8. ESB, Part III is SPOT ON. I just got married in October and this is normal. I had to make phone calls 2 weeks before my wedding. It's pretty crappy, but life happens. I personally think people just like to keep free stamps. ;)

  9. ahhh, I just experienced this last weekend. It takes take a lot of time planning and spending money to host an event for a group and it boggles my mind when people "respond" they are coming and then the day of I get a bunch of txts from people saying they would try and make it several hrs later because they had other things they need to do first. I hav no idea hpw to fix this but i think it is completely normal to ask people if they plan on coming if you haven't recieved a response yet.

  10. oh god, i fear this so much... i get so pissed at people not RSVPing. i threw a bridal shower for my best friend this summer and 50% of people RSVPed. not including the mother of the groom! (and no, it was not assumed she was coming) HA! pathetic.

  11. This is the WORST. I have dealt with this by just promising myself that I will always respond to invitations - whether by Facebook, response card, email or whatever - so not to leave others hanging. You know, 'be the change you want to see' and all that.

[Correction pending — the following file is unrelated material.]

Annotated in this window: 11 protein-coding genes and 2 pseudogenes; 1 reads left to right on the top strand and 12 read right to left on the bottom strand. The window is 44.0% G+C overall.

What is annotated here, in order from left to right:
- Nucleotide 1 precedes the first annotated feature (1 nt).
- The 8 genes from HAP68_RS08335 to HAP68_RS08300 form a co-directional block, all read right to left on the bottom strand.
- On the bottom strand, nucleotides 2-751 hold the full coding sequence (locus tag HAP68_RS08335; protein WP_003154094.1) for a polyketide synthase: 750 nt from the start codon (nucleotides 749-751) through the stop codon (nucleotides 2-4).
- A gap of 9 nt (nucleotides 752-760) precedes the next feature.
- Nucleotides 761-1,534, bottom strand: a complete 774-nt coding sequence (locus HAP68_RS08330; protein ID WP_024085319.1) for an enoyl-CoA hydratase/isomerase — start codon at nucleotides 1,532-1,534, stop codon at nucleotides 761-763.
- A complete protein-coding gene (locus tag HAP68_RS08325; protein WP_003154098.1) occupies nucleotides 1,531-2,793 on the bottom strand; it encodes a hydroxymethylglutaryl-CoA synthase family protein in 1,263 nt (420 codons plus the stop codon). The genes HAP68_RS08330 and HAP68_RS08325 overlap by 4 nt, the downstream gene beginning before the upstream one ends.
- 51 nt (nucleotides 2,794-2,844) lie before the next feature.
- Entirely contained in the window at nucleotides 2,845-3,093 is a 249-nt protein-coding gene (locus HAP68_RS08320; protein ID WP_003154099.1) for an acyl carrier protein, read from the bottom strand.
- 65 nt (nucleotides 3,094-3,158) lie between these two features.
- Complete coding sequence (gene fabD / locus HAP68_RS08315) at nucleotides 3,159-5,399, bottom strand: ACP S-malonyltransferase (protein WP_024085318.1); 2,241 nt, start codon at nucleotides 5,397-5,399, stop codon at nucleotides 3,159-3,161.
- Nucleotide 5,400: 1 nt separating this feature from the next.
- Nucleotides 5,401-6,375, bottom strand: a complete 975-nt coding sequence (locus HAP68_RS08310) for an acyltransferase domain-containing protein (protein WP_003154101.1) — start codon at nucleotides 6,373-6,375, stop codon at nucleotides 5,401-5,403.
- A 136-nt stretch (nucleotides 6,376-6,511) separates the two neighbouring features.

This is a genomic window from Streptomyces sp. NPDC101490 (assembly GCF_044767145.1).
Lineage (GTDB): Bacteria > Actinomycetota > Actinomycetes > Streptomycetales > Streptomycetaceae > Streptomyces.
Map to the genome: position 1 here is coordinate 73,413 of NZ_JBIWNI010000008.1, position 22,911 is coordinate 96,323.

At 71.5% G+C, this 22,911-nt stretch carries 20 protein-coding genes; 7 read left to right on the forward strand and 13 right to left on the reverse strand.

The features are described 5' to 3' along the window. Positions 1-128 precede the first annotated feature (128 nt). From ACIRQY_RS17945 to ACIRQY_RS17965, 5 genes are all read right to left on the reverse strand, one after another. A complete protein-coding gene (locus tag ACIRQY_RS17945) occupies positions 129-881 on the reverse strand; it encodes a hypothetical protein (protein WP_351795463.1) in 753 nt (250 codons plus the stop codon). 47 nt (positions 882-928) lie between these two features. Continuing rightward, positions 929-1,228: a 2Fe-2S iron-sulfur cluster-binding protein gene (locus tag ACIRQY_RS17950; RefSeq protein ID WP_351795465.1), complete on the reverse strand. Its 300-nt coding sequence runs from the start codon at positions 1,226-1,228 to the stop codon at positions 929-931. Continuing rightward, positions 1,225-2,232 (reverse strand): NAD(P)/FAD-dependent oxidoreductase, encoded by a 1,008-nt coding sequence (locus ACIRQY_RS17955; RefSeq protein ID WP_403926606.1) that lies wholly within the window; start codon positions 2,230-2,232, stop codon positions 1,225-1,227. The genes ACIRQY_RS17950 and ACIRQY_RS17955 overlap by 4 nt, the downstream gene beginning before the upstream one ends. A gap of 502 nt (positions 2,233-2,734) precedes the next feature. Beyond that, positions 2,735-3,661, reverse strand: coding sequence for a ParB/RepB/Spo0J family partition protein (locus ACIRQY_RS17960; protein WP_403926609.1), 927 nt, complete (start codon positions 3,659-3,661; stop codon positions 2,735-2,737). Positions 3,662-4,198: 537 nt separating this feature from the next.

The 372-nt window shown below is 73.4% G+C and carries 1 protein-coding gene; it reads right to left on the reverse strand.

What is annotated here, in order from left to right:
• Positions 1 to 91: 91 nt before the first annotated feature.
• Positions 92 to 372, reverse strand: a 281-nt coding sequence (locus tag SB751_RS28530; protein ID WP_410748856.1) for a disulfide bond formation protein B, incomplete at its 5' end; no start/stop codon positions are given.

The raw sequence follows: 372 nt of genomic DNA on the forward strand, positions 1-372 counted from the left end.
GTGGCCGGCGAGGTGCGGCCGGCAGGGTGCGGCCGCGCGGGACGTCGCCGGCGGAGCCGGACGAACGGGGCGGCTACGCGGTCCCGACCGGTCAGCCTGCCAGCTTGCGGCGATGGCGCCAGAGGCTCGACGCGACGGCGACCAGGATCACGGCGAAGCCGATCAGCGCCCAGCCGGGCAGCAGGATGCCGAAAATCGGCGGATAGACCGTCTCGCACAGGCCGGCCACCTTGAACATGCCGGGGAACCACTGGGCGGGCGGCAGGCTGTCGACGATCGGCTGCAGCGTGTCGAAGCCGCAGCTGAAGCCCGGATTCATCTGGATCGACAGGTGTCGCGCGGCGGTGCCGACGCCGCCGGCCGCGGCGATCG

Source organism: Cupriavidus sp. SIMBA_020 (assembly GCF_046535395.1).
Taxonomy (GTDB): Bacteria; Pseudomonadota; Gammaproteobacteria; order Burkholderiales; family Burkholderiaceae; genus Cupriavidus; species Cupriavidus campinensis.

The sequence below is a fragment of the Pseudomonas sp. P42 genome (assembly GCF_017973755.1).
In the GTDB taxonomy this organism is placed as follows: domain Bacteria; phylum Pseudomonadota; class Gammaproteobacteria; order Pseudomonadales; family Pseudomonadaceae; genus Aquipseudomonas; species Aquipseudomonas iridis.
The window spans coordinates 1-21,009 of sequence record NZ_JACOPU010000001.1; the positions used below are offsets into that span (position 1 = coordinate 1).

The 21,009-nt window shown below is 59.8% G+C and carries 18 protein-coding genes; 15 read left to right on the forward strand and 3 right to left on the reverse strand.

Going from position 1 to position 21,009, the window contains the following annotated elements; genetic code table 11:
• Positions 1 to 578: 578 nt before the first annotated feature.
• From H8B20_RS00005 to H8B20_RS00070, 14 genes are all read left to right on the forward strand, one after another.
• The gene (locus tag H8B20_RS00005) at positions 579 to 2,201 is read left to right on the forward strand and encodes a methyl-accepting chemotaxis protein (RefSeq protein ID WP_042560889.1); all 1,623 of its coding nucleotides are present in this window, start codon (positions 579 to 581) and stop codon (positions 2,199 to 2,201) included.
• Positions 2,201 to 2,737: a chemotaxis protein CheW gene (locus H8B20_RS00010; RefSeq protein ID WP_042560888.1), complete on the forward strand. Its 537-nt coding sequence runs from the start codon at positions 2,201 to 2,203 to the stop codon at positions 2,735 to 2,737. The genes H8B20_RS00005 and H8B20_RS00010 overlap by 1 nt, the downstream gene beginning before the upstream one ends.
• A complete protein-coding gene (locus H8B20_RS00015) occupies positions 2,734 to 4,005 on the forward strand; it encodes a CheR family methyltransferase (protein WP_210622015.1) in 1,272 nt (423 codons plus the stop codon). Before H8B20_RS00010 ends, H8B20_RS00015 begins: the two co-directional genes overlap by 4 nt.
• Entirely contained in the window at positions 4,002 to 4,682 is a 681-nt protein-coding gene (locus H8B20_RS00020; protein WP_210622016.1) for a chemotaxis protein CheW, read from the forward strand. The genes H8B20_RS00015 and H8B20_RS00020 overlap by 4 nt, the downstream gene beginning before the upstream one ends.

12. I think there is a difference between RSVPing and providing a reason. There have been things I haven't wanted to go to, for bullshit reasons - but I always promptly responded that I was so sorry not to be able to make it. I didn't really care WHY people couldn't come to our wedding - I just needed to know.

  13. this really burns me up. it is so unbelievably and unquestionably rude to not RSVP to something that requires one.

    i agree, though, that people don't need to give you an excuse/reason for why they can't come. they just need to rsvp with the appropriate response and MOVE ON.